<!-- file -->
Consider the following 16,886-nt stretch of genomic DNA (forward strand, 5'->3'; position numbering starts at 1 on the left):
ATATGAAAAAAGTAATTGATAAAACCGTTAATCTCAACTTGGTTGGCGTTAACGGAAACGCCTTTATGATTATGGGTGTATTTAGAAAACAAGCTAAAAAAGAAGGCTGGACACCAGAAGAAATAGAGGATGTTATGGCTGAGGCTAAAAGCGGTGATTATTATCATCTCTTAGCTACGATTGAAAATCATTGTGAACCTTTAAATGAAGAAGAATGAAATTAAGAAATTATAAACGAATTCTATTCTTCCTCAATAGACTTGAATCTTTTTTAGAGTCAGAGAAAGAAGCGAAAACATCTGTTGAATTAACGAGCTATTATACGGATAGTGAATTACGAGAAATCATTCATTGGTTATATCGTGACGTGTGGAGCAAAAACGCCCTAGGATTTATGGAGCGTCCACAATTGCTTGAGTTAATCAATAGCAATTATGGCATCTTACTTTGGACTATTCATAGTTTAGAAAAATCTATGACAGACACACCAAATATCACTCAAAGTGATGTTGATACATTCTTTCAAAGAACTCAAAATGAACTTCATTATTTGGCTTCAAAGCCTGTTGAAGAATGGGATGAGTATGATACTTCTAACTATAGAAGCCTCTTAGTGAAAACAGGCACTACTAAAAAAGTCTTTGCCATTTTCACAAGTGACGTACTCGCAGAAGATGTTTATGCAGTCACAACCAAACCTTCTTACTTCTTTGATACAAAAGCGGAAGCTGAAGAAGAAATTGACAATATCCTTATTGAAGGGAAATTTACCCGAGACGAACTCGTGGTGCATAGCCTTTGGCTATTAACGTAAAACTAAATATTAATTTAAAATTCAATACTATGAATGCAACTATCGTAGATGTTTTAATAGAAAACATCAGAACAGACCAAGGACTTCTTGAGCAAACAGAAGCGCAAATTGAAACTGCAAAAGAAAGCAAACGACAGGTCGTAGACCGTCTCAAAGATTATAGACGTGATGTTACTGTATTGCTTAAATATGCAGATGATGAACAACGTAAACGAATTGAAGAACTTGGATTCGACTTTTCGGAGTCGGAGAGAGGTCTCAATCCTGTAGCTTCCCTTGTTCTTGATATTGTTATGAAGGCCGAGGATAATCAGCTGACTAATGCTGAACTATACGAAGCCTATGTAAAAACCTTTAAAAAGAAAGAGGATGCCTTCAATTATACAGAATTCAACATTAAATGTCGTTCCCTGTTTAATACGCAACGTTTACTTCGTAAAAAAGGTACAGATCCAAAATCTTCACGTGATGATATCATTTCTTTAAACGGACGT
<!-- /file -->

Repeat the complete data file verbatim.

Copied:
Consider the following 16,886-nt stretch of genomic DNA (forward strand, 5'->3'; position numbering starts at 1 on the left):
ATATGAAAAAAGTAATTGATAAAACCGTTAATCTCAACTTGGTTGGCGTTAACGGAAACGCCTTTATGATTATGGGTGTATTTAGAAAACAAGCTAAAAAAGAAGGCTGGACACCAGAAGAAATAGAGGATGTTATGGCTGAGGCTAAAAGCGGTGATTATTATCATCTCTTAGCTACGATTGAAAATCATTGTGAACCTTTAAATGAAGAAGAATGAAATTAAGAAATTATAAACGAATTCTATTCTTCCTCAATAGACTTGAATCTTTTTTAGAGTCAGAGAAAGAAGCGAAAACATCTGTTGAATTAACGAGCTATTATACGGATAGTGAATTACGAGAAATCATTCATTGGTTATATCGTGACGTGTGGAGCAAAAACGCCCTAGGATTTATGGAGCGTCCACAATTGCTTGAGTTAATCAATAGCAATTATGGCATCTTACTTTGGACTATTCATAGTTTAGAAAAATCTATGACAGACACACCAAATATCACTCAAAGTGATGTTGATACATTCTTTCAAAGAACTCAAAATGAACTTCATTATTTGGCTTCAAAGCCTGTTGAAGAATGGGATGAGTATGATACTTCTAACTATAGAAGCCTCTTAGTGAAAACAGGCACTACTAAAAAAGTCTTTGCCATTTTCACAAGTGACGTACTCGCAGAAGATGTTTATGCAGTCACAACCAAACCTTCTTACTTCTTTGATACAAAAGCGGAAGCTGAAGAAGAAATTGACAATATCCTTATTGAAGGGAAATTTACCCGAGACGAACTCGTGGTGCATAGCCTTTGGCTATTAACGTAAAACTAAATATTAATTTAAAATTCAATACTATGAATGCAACTATCGTAGATGTTTTAATAGAAAACATCAGAACAGACCAAGGACTTCTTGAGCAAACAGAAGCGCAAATTGAAACTGCAAAAGAAAGCAAACGACAGGTCGTAGACCGTCTCAAAGATTATAGACGTGATGTTACTGTATTGCTTAAATATGCAGATGATGAACAACGTAAACGAATTGAAGAACTTGGATTCGACTTTTCGGAGTCGGAGAGAGGTCTCAATCCTGTAGCTTCCCTTGTTCTTGATATTGTTATGAAGGCCGAGGATAATCAGCTGACTAATGCTGAACTATACGAAGCCTATGTAAAAACCTTTAAAAAGAAAGAGGATGCCTTCAATTATACAGAATTCAACATTAAATGTCGTTCCCTGTTTAATACGCAACGTTTACTTCGTAAAAAAGGTACAGATCCAAAATCTTCACGTGATGATATCATTTCTTTAAACGGACGT